SUMMER hols are nearly here and that means many Australian families will be heading to the beach.
Australia is blessed with 25,760 kilometres of coastline and 10,685 beaches.
From the white sands of Cottesloe, to the coral shores of Bondi, our beaches are part of our history and culture.
Before European settlement, Aboriginal and Torres Strait Islanders used the shoreline as a source of food and a place to trade.
Archaeologists have uncovered evidence to support the theory Indonesians and mariners from Papua New Guinea would regularly sail the Arafura Sea to trade with Indigenous people here.
Shipwrecks dotted along our shores also show peoples from China, Holland, Portugal and Spain sailing to our shores.
Modern beach culture originated about the turn of last century, when residents started going to the beach as a day’s outing, to take in the air and have a picnic.
It wasn’t until 1903 Australians were allowed to swim at the beach during the day, finally abandoning the strict morality of the Victorian era, where modesty forbade daylight swimming.
This gave rise to the need for the lifesaver, who could look after public safety on the beach. These days, these trained volunteers patrol public beaches on the weekends during the warmer months and wear their distinctive yellow and red caps with pride. They have rescued more than half a million swimmers in the past 80 years.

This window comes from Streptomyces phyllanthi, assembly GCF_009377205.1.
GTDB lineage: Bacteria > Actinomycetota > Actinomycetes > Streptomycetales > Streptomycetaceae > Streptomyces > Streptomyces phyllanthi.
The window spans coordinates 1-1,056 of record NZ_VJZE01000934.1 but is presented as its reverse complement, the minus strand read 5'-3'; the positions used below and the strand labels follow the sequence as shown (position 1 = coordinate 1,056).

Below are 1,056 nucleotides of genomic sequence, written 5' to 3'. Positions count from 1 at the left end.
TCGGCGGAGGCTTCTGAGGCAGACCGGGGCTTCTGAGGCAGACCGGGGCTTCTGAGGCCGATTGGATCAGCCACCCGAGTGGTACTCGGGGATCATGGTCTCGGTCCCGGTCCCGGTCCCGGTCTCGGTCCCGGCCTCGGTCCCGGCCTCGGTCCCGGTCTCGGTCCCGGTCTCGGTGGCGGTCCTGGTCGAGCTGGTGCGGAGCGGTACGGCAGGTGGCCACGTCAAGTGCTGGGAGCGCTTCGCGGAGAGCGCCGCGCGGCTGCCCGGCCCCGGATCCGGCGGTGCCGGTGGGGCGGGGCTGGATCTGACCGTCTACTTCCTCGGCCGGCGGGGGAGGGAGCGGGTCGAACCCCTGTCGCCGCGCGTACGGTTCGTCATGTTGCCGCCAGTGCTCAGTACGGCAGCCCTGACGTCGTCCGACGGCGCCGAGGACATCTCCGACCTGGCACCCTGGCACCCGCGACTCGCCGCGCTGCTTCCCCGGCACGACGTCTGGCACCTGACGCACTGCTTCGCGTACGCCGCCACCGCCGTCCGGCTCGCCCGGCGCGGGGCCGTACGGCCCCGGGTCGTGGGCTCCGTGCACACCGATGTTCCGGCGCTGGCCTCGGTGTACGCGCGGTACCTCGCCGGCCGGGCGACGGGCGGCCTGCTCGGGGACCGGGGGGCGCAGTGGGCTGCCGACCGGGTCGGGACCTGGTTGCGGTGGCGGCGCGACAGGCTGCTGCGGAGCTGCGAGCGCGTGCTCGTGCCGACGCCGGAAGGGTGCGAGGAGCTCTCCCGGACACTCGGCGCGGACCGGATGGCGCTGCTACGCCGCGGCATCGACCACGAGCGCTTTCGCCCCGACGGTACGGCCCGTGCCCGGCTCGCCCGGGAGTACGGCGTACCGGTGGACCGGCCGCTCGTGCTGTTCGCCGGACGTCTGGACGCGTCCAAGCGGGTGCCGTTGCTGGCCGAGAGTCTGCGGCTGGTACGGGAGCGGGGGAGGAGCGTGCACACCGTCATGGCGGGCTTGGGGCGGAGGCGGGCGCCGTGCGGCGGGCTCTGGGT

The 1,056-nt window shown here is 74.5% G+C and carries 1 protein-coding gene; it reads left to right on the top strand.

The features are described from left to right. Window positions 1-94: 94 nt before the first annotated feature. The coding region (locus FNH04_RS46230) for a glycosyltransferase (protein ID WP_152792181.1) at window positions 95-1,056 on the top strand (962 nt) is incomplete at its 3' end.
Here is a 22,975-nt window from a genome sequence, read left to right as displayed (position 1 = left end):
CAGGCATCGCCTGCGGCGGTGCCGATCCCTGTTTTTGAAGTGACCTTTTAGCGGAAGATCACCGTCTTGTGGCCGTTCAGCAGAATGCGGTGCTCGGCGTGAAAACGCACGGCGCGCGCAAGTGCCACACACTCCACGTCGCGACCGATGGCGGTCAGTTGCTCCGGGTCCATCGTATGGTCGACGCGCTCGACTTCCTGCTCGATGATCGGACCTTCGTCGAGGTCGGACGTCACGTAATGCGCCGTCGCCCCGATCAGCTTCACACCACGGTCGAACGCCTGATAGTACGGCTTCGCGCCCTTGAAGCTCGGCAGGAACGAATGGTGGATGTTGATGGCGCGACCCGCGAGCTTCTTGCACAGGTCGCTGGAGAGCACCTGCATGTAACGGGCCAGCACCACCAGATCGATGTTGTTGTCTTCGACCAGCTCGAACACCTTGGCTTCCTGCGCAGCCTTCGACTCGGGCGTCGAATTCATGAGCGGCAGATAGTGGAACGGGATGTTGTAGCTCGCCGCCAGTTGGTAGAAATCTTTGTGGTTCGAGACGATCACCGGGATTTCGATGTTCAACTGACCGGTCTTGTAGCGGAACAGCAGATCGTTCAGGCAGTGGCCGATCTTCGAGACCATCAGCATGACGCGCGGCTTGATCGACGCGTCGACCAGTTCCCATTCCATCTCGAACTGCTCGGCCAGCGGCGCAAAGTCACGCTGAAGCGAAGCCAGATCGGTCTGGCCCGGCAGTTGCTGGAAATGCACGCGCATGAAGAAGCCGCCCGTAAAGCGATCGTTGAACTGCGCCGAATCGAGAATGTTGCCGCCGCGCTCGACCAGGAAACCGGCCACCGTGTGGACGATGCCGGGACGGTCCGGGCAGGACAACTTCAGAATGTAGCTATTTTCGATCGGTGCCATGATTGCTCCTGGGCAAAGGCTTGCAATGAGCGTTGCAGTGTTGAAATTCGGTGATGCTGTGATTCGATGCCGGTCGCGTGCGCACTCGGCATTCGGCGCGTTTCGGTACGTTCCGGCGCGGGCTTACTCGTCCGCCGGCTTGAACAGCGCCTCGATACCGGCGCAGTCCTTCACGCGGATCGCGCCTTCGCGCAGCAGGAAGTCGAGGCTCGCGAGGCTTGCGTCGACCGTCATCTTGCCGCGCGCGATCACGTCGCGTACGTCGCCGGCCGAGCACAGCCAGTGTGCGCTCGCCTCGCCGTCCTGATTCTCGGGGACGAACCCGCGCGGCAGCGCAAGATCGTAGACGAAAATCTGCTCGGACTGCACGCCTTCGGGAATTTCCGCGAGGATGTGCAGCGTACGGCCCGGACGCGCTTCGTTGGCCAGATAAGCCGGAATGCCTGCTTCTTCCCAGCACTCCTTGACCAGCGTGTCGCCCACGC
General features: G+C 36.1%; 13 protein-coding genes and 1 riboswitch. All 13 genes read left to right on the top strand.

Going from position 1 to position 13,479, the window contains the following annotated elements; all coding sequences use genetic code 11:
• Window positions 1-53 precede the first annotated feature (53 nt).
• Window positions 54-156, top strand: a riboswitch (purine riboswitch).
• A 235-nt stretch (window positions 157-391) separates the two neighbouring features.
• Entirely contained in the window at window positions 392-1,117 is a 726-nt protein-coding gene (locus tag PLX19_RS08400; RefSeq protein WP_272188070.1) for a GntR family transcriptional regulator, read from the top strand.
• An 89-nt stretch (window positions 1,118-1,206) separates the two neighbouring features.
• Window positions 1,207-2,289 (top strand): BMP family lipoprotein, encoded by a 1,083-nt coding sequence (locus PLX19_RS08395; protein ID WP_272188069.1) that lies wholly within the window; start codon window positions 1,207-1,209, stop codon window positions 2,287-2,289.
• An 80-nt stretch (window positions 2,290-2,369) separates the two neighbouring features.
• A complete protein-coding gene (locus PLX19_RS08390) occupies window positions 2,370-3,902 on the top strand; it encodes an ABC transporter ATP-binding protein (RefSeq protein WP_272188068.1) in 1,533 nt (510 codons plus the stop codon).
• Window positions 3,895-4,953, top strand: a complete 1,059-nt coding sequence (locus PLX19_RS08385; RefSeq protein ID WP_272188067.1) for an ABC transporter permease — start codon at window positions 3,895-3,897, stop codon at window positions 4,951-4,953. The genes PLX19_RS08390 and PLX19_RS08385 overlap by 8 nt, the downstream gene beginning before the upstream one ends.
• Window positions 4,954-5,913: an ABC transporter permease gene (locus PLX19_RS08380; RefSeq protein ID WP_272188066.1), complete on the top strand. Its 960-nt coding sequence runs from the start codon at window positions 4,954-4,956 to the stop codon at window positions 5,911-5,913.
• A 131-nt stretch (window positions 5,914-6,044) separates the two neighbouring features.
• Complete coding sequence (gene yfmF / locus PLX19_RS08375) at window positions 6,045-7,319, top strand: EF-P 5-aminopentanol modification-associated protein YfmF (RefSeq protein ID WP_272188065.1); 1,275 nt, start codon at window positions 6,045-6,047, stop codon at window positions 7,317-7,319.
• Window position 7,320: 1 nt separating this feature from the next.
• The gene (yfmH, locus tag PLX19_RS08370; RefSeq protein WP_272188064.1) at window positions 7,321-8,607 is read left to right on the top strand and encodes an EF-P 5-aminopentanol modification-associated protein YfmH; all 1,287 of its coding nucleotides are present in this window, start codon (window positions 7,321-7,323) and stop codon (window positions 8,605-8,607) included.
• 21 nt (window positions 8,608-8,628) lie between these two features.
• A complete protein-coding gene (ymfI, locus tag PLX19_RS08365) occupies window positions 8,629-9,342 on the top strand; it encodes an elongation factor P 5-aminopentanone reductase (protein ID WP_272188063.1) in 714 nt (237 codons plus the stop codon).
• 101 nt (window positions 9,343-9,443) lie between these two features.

Many beaches, such as Glenelg in Adelaide and Manly in NSW have become renown for New Year’s Eve and Australia Day celebrations.
Up to 40,000 visitors have crammed on to Bondi Beach, in Sydney, for Christmas Day.
Beach “culture” came into its own after World War II, when tans were admired and seen as healthy.
By the 1960s, bikinis were all the rage at the beach, while surfing, introduced to Australia in 1915 by Hawaiian Duke Kahanamoku, gained popularity.
The Bells Beach Surf Classic began in 1961 and is now the world’s longest running surfing competition.
So, when next you walk across blistering sand, stake your claim with a towel and head for the surf, know you are part of a long tradition of our beach culture.
But, as with all culture, things have changed. These days a tan is no longer seen as healthy; bathers are encouraged to cover up, with tight-woven fabric, sunglasses and a beach hat, to protect from the sun’s UV rays.
Above all, enjoy yourself and take part in some body surfing.
Lie in the warm sand and be grateful it’s not the shingles from Brighton Beach.
And make sure you take your rubbish with you when leaving to keep our coastline pristine.